thus contributing to optimum reliability of the pump. any expansion of the metal will be above and below the casing centerline. API pumps are mounted at the horizontal centerline of the casing on feet projecting from each side of the casing and bolted to pedestals that form part of the baseplate. If these pumps are used on high-temperature applications. and will exert minimal amounts of stress to the casing. The ability to handle higher temperature services is also evident in the bearing housings of the API pumps. which tend to be much more robust in design and also accommodate cooling jackets with a greater capacity of cooling water. As the pump comes up to temperature in such cases. Operation at lower temperatures will not be affected by this feature.Mounting Feet & Bearing Housing Another difference between the two pump styles is the configuration of the mounting feet. . This arrangement provides the API pump with the advantage of being able to operate with pumpage at elevated temperatures. On the other hand. All ANSI pump casings are mounted on feet projecting from the underside of the casing and bolted to the baseplate. the casing will expand upwards from the mounting feet and cause severe thermal stresses in the casing that will detrimentally affect the reliability of the pump.

it is also advisable to consider the economic advantage of the repair under consideration. In addition.Materials of Construction Pump manufacturers can provide ANSI and API pumps in a wide assortment of materials. that the components must be replaced. Repair Considerations It is important to remember. These units are usually installed in more rugged duties and hazardous applications in refineries or other petrochemical industries. This can make it more cost effective to replace rather than repair the parts. however. the selection of which depends on the operating stress and effects. the impeller and the back cover) are all cast from patterns involving intricate hydraulic designs. and the parts more costly than their ANSI equivalents particularly the cases and impellers. This makes it very tempting to source these parts from an after-market supplier rather than the Original Equipment Manufacturer (OEM). It is clear. Prior to any repairs being conducted on a pump casing. Delivery periods are also frequently longer. the casing. While the parts might be available from after-market suppliers at slightly lower prices than they are from . are generally more economical to repair than to replace. These parts are also the ones that provide the hydraulic performance of the pump. though. Smaller and medium-sized ANSI pumps are designed with a high degree of interchangeability and produced in volume. The most common materials used in these centrifugal pumps are: Cast iron Ductile iron Bronze Carbon and low alloy steels such as 4140 Chrome steels such as 11%. in the case of non-metallic pumps (which may also conform to ANSI standards). it can frequently be more cost effective to replace the entire pump rather than a combination of the impeller. dll. It should be noted. casing and back cover. and are consequently more durable and more expensive.e. Consequently. API pumps. which are of a proprietary nature. as well as the type of wear from the product being pumped. 12% or 13% Martenistic stainless steels: the 400 series Precipitation hardening stainless steels: 17-4 PH Austenitic stainless steels: the 300 series or alloy 20 Duplex stainless steels: CD4MCu exotic alloys: Hastelloy. as they generally cannot be repaired. that the material of construction must be accurately identified by means of the appropriate tests. that the major parts of a centrifugal pump (i. Titanium. before any repair procedures are performed on any pump component. both the individual parts and complete pumps are available fairly quickly. unless the wet ends are made of the more exotic alloys.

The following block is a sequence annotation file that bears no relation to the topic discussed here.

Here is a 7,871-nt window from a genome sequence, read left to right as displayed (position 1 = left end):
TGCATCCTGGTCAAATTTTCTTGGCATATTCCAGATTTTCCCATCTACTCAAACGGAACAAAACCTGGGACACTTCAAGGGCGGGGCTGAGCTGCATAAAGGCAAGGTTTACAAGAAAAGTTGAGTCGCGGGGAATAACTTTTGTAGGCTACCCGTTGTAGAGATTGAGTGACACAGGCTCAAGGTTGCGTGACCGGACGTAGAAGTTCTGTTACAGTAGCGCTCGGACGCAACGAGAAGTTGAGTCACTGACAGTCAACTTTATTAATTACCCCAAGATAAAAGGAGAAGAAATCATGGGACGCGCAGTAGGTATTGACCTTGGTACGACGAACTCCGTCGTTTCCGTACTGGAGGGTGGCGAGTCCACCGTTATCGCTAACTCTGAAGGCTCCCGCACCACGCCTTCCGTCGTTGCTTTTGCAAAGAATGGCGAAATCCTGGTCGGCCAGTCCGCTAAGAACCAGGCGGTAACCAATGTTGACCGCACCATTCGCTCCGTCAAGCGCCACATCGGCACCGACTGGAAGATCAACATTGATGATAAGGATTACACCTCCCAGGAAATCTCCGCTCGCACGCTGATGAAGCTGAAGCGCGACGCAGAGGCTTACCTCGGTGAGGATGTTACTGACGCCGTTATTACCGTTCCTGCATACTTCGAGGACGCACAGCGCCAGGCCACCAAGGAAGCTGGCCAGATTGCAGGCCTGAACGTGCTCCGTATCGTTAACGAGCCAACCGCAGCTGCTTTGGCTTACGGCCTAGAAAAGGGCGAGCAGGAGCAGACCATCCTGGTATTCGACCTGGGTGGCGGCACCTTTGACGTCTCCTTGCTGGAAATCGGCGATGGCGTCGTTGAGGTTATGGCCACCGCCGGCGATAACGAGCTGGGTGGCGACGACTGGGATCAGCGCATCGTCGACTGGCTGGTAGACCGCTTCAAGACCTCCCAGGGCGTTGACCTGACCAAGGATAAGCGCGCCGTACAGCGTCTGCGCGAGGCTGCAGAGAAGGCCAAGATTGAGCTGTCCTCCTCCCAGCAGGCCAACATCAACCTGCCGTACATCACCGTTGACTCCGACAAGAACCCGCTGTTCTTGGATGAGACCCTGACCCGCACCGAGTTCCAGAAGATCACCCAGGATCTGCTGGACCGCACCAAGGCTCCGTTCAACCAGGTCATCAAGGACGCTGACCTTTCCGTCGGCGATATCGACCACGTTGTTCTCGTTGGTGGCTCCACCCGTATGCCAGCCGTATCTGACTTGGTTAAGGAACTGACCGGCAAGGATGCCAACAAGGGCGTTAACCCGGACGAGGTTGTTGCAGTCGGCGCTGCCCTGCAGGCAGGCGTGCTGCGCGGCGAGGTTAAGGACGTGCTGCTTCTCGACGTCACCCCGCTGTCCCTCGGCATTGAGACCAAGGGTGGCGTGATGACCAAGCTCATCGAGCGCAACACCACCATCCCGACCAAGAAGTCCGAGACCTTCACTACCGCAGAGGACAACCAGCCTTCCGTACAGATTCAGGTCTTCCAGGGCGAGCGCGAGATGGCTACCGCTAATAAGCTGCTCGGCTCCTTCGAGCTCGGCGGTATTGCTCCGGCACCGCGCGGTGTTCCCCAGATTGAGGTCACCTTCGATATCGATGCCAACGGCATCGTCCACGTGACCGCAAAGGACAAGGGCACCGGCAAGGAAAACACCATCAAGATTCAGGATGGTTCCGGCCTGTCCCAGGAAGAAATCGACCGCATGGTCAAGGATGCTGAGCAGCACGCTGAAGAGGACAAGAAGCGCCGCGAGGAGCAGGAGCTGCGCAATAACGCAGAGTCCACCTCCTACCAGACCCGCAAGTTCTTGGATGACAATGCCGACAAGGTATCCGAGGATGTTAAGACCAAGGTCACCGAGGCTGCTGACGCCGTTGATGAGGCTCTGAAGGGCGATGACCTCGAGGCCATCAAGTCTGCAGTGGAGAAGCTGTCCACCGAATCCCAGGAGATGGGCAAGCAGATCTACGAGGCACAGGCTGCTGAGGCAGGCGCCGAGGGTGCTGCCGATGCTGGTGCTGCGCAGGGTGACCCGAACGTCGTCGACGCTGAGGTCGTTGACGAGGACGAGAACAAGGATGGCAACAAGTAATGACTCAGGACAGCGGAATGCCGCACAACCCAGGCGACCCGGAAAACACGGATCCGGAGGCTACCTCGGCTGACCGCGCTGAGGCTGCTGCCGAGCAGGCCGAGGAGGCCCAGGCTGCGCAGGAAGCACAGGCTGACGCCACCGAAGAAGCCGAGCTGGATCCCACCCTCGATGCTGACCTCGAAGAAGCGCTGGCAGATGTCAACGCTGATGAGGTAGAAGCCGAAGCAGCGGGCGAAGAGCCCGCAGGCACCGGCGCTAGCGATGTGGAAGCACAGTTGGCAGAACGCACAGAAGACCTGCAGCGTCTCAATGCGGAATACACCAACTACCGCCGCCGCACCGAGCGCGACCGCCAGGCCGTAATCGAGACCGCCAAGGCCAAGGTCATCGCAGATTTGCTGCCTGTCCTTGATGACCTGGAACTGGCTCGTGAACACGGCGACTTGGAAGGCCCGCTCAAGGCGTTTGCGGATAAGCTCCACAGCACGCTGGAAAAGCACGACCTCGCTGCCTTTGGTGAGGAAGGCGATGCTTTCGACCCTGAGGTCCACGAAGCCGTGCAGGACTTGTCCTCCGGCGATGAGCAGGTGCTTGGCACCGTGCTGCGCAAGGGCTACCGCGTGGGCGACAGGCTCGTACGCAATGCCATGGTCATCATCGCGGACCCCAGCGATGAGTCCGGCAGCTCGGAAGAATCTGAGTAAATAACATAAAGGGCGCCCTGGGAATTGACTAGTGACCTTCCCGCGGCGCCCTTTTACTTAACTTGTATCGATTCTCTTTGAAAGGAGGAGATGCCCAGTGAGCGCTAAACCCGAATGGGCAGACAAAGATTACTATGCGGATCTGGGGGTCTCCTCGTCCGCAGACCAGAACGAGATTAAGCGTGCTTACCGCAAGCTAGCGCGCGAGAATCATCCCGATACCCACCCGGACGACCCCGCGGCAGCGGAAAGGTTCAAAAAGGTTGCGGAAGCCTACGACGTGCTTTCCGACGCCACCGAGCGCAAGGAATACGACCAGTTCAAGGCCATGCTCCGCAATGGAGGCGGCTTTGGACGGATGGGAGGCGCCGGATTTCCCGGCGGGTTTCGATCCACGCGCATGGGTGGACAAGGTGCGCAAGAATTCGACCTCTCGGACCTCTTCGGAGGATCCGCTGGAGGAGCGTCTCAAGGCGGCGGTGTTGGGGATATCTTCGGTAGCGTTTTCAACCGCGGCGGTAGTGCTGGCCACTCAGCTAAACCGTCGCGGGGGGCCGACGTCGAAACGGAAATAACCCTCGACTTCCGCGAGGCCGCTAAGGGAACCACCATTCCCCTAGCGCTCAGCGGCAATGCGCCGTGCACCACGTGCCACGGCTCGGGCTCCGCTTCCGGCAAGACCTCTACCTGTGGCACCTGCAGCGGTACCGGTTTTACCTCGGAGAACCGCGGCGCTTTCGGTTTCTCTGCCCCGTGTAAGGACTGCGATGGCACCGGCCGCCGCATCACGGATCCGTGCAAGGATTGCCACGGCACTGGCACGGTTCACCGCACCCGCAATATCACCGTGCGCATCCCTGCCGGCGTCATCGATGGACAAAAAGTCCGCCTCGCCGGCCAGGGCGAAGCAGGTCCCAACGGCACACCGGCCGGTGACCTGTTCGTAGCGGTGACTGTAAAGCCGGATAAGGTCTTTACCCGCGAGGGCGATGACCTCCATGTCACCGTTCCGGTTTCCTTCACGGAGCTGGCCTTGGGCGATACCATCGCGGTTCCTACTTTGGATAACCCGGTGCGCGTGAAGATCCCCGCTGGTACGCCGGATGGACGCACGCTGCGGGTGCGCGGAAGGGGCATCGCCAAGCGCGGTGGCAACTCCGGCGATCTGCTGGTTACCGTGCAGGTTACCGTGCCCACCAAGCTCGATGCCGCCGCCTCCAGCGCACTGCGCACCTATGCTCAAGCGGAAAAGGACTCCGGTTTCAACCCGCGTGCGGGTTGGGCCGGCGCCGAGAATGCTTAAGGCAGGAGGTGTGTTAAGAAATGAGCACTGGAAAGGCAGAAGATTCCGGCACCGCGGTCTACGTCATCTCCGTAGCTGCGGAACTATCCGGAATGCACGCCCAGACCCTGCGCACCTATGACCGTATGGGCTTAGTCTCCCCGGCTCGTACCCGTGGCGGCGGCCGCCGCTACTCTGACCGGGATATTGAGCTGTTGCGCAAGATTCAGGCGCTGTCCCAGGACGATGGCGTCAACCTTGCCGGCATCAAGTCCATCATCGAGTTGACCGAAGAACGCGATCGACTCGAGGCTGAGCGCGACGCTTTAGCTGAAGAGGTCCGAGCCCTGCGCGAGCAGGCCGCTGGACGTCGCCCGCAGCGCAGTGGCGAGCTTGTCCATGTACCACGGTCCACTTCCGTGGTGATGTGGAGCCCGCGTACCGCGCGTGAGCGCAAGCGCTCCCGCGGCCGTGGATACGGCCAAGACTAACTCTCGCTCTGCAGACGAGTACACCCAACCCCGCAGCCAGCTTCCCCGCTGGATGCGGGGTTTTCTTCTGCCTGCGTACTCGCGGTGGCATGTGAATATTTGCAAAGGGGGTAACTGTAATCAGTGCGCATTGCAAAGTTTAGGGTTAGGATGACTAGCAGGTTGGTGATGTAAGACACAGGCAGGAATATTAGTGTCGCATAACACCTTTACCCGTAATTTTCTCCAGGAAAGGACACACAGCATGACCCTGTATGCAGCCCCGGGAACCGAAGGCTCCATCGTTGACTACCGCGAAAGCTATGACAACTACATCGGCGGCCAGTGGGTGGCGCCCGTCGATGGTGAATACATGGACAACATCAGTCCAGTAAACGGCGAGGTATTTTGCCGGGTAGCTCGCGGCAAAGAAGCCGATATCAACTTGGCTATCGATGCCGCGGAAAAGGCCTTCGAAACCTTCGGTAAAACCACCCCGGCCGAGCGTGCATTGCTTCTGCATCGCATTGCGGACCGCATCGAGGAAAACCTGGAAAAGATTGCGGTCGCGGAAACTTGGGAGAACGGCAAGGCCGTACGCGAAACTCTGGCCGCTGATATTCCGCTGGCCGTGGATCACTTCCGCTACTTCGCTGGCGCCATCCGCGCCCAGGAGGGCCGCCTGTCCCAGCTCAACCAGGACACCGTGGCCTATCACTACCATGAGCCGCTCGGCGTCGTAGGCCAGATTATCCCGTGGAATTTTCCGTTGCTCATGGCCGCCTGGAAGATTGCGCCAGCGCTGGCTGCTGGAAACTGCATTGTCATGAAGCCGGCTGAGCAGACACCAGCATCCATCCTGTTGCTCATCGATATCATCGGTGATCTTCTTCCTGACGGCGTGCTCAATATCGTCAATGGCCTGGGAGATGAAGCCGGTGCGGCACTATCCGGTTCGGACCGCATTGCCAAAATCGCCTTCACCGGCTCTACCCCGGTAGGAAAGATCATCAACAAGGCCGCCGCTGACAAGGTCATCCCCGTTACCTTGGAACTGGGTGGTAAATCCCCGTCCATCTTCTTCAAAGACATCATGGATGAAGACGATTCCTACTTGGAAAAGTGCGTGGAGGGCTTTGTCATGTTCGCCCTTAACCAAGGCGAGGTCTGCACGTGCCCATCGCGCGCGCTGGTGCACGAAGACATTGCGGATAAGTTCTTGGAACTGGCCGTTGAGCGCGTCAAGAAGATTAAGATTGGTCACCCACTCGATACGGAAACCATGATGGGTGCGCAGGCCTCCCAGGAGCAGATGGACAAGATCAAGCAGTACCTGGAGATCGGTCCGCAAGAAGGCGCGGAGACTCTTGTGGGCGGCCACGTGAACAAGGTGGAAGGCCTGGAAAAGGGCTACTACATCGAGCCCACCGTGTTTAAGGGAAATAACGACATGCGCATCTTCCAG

Your OEM can accept the responsibility for the subsequent hydraulic performance of these replacement parts. Instead. CONCLUSION So. Let’s Stay Focused and Practical. Price API pumps is more expensive than ANSI pump. that cost saving will fade into insignificance if the pump does not meet its hydraulic performance. its up to the system designer and equipment supplier to cooperate as much as possible to ensure that the best possible and most reliable pump selection ensues. .the OEM. Pump selection is not a beauty contest ANSI and API are not brands to be preferred.